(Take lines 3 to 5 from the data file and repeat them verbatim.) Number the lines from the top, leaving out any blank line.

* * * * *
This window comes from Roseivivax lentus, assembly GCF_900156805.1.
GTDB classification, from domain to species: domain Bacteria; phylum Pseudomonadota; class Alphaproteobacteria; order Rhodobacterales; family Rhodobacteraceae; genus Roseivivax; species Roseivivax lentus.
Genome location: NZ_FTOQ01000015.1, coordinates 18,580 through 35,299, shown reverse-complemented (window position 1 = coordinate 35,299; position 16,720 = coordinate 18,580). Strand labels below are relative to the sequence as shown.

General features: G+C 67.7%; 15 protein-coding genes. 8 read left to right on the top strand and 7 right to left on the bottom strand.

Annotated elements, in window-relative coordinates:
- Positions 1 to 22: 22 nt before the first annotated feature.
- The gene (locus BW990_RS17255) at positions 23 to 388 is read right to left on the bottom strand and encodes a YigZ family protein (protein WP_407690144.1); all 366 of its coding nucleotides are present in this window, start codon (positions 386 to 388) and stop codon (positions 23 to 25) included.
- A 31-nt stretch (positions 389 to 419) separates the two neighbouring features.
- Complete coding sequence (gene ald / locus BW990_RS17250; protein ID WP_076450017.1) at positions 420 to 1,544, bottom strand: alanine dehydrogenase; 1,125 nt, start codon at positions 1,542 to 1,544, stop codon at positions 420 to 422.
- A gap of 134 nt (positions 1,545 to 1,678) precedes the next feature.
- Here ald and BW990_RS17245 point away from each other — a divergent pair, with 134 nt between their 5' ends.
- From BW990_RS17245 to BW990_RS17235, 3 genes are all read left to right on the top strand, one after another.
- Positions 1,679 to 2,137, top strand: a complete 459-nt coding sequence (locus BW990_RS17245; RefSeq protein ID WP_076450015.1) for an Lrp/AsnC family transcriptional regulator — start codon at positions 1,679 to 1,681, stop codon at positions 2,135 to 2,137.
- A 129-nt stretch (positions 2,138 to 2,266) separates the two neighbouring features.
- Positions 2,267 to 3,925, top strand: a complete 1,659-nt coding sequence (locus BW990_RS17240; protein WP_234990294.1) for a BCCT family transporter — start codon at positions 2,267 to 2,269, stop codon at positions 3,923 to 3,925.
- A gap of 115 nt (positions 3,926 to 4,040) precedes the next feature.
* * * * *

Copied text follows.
Genome location: NZ_FTOQ01000015.1, coordinates 18,580 through 35,299, shown reverse-complemented (window position 1 = coordinate 35,299; position 16,720 = coordinate 18,580). Strand labels below are relative to the sequence as shown.

General features: G+C 67.7%; 15 protein-coding genes. 8 read left to right on the top strand and 7 right to left on the bottom strand.

Annotated elements, in window-relative coordinates: